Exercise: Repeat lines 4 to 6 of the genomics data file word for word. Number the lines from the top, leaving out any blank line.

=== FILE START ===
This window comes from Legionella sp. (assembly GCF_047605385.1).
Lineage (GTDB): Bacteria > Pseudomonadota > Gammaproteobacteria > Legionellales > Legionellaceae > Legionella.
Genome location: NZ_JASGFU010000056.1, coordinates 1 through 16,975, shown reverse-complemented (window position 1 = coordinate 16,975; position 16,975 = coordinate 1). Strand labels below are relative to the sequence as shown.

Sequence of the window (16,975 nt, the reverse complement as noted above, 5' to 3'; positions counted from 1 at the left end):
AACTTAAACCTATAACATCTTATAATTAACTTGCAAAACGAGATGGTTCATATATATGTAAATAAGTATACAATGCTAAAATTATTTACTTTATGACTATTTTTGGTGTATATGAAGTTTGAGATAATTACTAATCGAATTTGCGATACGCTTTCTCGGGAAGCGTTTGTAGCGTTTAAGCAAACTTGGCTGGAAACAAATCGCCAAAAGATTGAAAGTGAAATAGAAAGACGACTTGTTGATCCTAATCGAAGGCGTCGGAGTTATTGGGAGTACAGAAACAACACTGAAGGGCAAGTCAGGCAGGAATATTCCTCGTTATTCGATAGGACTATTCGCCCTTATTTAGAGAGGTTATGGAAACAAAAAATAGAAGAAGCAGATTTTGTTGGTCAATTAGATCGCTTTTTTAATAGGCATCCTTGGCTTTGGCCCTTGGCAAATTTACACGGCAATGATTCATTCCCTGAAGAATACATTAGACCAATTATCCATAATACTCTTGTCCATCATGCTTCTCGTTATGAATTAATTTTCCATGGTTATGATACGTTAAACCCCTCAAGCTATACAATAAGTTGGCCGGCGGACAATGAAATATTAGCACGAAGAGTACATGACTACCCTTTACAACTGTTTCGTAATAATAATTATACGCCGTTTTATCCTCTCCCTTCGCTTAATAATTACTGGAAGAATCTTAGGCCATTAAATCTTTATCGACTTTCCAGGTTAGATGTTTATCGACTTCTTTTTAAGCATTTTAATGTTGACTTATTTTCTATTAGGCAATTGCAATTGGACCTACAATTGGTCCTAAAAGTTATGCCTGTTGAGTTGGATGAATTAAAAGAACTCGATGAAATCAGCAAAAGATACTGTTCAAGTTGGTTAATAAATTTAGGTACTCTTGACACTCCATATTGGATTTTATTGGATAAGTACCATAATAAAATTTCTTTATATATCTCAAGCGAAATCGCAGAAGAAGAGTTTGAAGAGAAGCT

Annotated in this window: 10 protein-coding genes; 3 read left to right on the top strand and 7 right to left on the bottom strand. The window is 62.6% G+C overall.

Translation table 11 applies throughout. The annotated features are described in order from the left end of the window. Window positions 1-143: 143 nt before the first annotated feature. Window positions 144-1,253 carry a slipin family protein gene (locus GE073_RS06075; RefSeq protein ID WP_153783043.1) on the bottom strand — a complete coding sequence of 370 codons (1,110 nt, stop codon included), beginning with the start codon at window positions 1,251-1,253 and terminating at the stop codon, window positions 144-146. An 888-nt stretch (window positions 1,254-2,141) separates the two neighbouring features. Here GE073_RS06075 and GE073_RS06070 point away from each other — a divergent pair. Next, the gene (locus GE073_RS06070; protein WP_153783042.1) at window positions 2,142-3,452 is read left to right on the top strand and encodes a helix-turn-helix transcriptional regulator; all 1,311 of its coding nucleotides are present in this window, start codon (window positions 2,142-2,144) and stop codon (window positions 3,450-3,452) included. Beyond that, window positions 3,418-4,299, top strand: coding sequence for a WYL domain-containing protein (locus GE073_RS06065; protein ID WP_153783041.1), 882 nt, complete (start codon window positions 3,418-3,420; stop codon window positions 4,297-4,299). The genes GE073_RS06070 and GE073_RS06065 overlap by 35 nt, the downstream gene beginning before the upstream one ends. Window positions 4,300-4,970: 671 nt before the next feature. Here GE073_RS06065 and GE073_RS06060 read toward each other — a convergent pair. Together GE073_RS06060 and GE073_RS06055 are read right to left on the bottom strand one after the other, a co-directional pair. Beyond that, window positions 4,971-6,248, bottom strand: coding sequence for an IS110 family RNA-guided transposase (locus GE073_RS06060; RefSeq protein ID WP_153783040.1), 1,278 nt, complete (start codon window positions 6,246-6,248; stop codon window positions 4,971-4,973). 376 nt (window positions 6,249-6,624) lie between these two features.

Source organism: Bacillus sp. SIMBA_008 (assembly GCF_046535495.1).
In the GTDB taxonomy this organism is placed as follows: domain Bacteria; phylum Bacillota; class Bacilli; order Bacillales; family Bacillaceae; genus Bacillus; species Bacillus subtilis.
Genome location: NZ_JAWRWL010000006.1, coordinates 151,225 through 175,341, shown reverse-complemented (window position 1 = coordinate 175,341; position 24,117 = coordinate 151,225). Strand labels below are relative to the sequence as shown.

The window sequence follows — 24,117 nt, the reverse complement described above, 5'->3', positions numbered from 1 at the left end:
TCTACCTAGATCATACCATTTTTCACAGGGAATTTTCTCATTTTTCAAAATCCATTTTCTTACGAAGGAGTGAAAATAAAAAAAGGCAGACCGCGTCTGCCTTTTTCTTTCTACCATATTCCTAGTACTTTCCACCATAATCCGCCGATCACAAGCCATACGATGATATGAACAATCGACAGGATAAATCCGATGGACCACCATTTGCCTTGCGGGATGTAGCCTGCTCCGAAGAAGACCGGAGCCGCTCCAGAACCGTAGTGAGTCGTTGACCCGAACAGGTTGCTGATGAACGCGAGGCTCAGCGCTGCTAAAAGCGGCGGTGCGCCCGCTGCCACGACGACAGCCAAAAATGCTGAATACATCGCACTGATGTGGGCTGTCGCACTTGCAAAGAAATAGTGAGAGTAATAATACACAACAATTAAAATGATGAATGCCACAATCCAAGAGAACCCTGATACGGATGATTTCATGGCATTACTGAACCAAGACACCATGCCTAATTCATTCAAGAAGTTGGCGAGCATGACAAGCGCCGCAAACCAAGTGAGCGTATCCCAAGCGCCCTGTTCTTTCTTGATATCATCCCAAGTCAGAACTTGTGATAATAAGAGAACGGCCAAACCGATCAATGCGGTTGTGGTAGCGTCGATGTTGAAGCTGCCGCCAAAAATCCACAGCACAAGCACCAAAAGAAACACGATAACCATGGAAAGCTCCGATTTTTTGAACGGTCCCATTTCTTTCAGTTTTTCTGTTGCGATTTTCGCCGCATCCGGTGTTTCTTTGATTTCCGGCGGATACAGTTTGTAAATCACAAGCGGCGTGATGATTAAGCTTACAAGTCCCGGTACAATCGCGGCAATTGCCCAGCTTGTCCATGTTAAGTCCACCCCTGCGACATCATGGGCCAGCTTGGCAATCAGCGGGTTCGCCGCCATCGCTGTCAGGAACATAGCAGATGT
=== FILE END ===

Sequence of the window (16,975 nt, the reverse complement as noted above, 5' to 3'; positions counted from 1 at the left end):
AACTTAAACCTATAACATCTTATAATTAACTTGCAAAACGAGATGGTTCATATATATGTAAATAAGTATACAATGCTAAAATTATTTACTTTATGACTATTTTTGGTGTATATGAAGTTTGAGATAATTACTAATCGAATTTGCGATACGCTTTCTCGGGAAGCGTTTGTAGCGTTTAAGCAAACTTGGCTGGAAACAAATCGCCAAAAGATTGAAAGTGAAATAGAAAGACGACTTGTTGATCCTAATCGAAGGCGTCGGAGTTATTGGGAGTACAGAAACAACACTGAAGGGCAAGTCAGGCAGGAATATTCCTCGTTATTCGATAGGACTATTCGCCCTTATTTAGAGAGGTTATGGAAACAAAAAATAGAAGAAGCAGATTTTGTTGGTCAATTAGATCGCTTTTTTAATAGGCATCCTTGGCTTTGGCCCTTGGCAAATTTACACGGCAATGATTCATTCCCTGAAGAATACATTAGACCAATTATCCATAATACTCTTGTCCATCATGCTTCTCGTTATGAATTAATTTTCCATGGTTATGATACGTTAAACCCCTCAAGCTATACAATAAGTTGGCCGGCGGACAATGAAATATTAGCACGAAGAGTACATGACTACCCTTTACAACTGTTTCGTAATAATAATTATACGCCGTTTTATCCTCTCCCTTCGCTTAATAATTACTGGAAGAATCTTAGGCCATTAAATCTTTATCGACTTTCCAGGTTAGATGTTTATCGACTTCTTTTTAAGCATTTTAATGTTGACTTATTTTCTATTAGGCAATTGCAATTGGACCTACAATTGGTCCTAAAAGTTATGCCTGTTGAGTTGGATGAATTAAAAGAACTCGATGAAATCAGCAAAAGATACTGTTCAAGTTGGTTAATAAATTTAGGTACTCTTGACACTCCATATTGGATTTTATTGGATAAGTACCATAATAAAATTTCTTTATATATCTCAAGCGAAATCGCAGAAGAAGAGTTTGAAGAGAAGCT

Annotated in this window: 10 protein-coding genes; 3 read left to right on the top strand and 7 right to left on the bottom strand. The window is 62.6% G+C overall.